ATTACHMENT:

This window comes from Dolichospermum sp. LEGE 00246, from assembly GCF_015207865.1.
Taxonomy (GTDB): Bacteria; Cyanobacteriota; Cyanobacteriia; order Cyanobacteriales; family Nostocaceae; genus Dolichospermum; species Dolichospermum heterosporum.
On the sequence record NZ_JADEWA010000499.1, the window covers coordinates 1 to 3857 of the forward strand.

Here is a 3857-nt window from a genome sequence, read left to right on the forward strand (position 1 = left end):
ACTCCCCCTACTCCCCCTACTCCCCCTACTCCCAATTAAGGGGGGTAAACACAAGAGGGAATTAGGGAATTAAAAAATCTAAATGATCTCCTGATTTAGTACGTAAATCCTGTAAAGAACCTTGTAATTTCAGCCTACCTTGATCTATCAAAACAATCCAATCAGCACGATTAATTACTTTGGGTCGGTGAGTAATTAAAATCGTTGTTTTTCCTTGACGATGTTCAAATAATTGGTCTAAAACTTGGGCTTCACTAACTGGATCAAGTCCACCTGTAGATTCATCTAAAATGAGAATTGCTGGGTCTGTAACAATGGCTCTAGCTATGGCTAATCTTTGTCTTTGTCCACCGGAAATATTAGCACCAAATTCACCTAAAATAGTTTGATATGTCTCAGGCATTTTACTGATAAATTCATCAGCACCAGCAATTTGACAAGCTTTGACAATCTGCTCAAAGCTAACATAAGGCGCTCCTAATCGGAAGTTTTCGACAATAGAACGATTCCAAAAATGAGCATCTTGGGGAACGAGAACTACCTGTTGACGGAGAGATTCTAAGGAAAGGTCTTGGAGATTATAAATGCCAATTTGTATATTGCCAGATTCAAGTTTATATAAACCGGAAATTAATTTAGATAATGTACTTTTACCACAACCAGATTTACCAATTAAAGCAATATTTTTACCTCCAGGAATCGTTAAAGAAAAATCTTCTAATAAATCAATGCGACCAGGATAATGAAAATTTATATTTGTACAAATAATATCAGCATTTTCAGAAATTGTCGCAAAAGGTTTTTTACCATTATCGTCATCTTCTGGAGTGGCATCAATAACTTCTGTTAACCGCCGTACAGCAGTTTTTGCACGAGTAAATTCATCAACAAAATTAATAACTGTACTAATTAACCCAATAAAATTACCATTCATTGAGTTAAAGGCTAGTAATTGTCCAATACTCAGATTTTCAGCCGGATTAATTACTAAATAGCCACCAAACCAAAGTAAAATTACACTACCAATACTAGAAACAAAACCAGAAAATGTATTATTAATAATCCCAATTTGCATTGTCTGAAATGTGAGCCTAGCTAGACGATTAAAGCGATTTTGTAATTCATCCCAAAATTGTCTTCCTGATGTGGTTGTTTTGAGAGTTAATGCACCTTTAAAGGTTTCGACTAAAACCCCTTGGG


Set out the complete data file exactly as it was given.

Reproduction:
This window comes from Dolichospermum sp. LEGE 00246, from assembly GCF_015207865.1.
Taxonomy (GTDB): Bacteria; Cyanobacteriota; Cyanobacteriia; order Cyanobacteriales; family Nostocaceae; genus Dolichospermum; species Dolichospermum heterosporum.
On the sequence record NZ_JADEWA010000499.1, the window covers coordinates 1 to 3857 of the forward strand.

Here is a 3857-nt window from a genome sequence, read left to right on the forward strand (position 1 = left end):
ACTCCCCCTACTCCCCCTACTCCCCCTACTCCCAATTAAGGGGGGTAAACACAAGAGGGAATTAGGGAATTAAAAAATCTAAATGATCTCCTGATTTAGTACGTAAATCCTGTAAAGAACCTTGTAATTTCAGCCTACCTTGATCTATCAAAACAATCCAATCAGCACGATTAATTACTTTGGGTCGGTGAGTAATTAAAATCGTTGTTTTTCCTTGACGATGTTCAAATAATTGGTCTAAAACTTGGGCTTCACTAACTGGATCAAGTCCACCTGTAGATTCATCTAAAATGAGAATTGCTGGGTCTGTAACAATGGCTCTAGCTATGGCTAATCTTTGTCTTTGTCCACCGGAAATATTAGCACCAAATTCACCTAAAATAGTTTGATATGTCTCAGGCATTTTACTGATAAATTCATCAGCACCAGCAATTTGACAAGCTTTGACAATCTGCTCAAAGCTAACATAAGGCGCTCCTAATCGGAAGTTTTCGACAATAGAACGATTCCAAAAATGAGCATCTTGGGGAACGAGAACTACCTGTTGACGGAGAGATTCTAAGGAAAGGTCTTGGAGATTATAAATGCCAATTTGTATATTGCCAGATTCAAGTTTATATAAACCGGAAATTAATTTAGATAATGTACTTTTACCACAACCAGATTTACCAATTAAAGCAATATTTTTACCTCCAGGAATCGTTAAAGAAAAATCTTCTAATAAATCAATGCGACCAGGATAATGAAAATTTATATTTGTACAAATAATATCAGCATTTTCAGAAATTGTCGCAAAAGGTTTTTTACCATTATCGTCATCTTCTGGAGTGGCATCAATAACTTCTGTTAACCGCCGTACAGCAGTTTTTGCACGAGTAAATTCATCAACAAAATTAATAACTGTACTAATTAACCCAATAAAATTACCATTCATTGAGTTAAAGGCTAGTAATTGTCCAATACTCAGATTTTCAGCCGGATTAATTACTAAATAGCCACCAAACCAAAGTAAAATTACACTACCAATACTAGAAACAAAACCAGAAAATGTATTATTAATAATCCCAATTTGCATTGTCTGAAATGTGAGCCTAGCTAGACGATTAAAGCGATTTTGTAATTCATCCCAAAATTGTCTTCCTGATGTGGTTGTTTTGAGAGTTAATGCACCTTTAAAGGTTTCGACTAAAACCCCTTGGG